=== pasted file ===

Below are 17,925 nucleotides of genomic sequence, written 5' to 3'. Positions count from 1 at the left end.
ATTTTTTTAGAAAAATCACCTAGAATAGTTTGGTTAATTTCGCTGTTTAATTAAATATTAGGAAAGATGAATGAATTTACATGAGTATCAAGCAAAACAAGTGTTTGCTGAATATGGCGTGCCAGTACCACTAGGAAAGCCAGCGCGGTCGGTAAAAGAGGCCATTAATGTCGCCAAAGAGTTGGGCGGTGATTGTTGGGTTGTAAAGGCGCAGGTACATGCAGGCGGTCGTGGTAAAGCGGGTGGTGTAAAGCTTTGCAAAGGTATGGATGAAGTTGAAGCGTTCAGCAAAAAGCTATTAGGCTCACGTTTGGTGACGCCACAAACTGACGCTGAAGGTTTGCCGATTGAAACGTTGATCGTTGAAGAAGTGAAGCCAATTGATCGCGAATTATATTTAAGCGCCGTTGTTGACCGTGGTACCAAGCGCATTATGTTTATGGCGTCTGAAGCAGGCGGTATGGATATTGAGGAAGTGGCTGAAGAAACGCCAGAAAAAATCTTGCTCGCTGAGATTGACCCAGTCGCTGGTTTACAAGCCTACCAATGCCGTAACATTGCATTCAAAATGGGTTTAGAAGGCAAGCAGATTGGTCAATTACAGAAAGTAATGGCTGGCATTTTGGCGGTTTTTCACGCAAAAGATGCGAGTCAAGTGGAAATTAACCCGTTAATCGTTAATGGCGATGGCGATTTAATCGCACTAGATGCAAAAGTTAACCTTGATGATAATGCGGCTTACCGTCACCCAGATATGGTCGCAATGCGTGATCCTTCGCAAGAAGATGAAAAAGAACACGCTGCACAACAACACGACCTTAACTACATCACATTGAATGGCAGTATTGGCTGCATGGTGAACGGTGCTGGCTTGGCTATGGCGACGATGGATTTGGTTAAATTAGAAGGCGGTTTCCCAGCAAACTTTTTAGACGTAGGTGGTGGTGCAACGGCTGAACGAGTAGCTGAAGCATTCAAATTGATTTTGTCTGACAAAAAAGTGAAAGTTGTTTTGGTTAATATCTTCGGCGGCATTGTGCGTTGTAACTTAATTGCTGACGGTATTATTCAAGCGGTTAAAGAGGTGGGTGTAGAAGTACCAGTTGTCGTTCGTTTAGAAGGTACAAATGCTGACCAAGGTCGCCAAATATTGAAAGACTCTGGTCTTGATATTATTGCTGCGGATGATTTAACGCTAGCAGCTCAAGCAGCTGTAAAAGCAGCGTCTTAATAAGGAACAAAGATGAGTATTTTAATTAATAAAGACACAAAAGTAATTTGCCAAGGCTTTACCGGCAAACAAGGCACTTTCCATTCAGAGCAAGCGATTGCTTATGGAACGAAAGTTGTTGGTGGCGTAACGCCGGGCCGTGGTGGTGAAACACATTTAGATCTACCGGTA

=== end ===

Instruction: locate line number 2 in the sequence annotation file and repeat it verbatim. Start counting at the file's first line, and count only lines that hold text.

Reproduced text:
ATTTTTTTAGAAAAATCACCTAGAATAGTTTGGTTAATTTCGCTGTTTAATTAAATATTAGGAAAGATGAATGAATTTACATGAGTATCAAGCAAAACAAGTGTTTGCTGAATATGGCGTGCCAGTACCACTAGGAAAGCCAGCGCGGTCGGTAAAAGAGGCCATTAATGTCGCCAAAGAGTTGGGCGGTGATTGTTGGGTTGTAAAGGCGCAGGTACATGCAGGCGGTCGTGGTAAAGCGGGTGGTGTAAAGCTTTGCAAAGGTATGGATGAAGTTGAAGCGTTCAGCAAAAAGCTATTAGGCTCACGTTTGGTGACGCCACAAACTGACGCTGAAGGTTTGCCGATTGAAACGTTGATCGTTGAAGAAGTGAAGCCAATTGATCGCGAATTATATTTAAGCGCCGTTGTTGACCGTGGTACCAAGCGCATTATGTTTATGGCGTCTGAAGCAGGCGGTATGGATATTGAGGAAGTGGCTGAAGAAACGCCAGAAAAAATCTTGCTCGCTGAGATTGACCCAGTCGCTGGTTTACAAGCCTACCAATGCCGTAACATTGCATTCAAAATGGGTTTAGAAGGCAAGCAGATTGGTCAATTACAGAAAGTAATGGCTGGCATTTTGGCGGTTTTTCACGCAAAAGATGCGAGTCAAGTGGAAATTAACCCGTTAATCGTTAATGGCGATGGCGATTTAATCGCACTAGATGCAAAAGTTAACCTTGATGATAATGCGGCTTACCGTCACCCAGATATGGTCGCAATGCGTGATCCTTCGCAAGAAGATGAAAAAGAACACGCTGCACAACAACACGACCTTAACTACATCACATTGAATGGCAGTATTGGCTGCATGGTGAACGGTGCTGGCTTGGCTATGGCGACGATGGATTTGGTTAAATTAGAAGGCGGTTTCCCAGCAAACTTTTTAGACGTAGGTGGTGGTGCAACGGCTGAACGAGTAGCTGAAGCATTCAAATTGATTTTGTCTGACAAAAAAGTGAAAGTTGTTTTGGTTAATATCTTCGGCGGCATTGTGCGTTGTAACTTAATTGCTGACGGTATTATTCAAGCGGTTAAAGAGGTGGGTGTAGAAGTACCAGTTGTCGTTCGTTTAGAAGGTACAAATGCTGACCAAGGTCGCCAAATATTGAAAGACTCTGGTCTTGATATTATTGCTGCGGATGATTTAACGCTAGCAGCTCAAGCAGCTGTAAAAGCAGCGTCTTAATAAGGAACAAAGATGAGTATTTTAATTAATAAAGACACAAAAGTAATTTGCCAAGGCTTTACCGGCAAACAAGGCACTTTCCATTCAGAGCAAGCGATTGCTTATGGAACGAAAGTTGTTGGTGGCGTAACGCCGGGCCGTGGTGGTGAAACACATTTAGATCTACCGGTA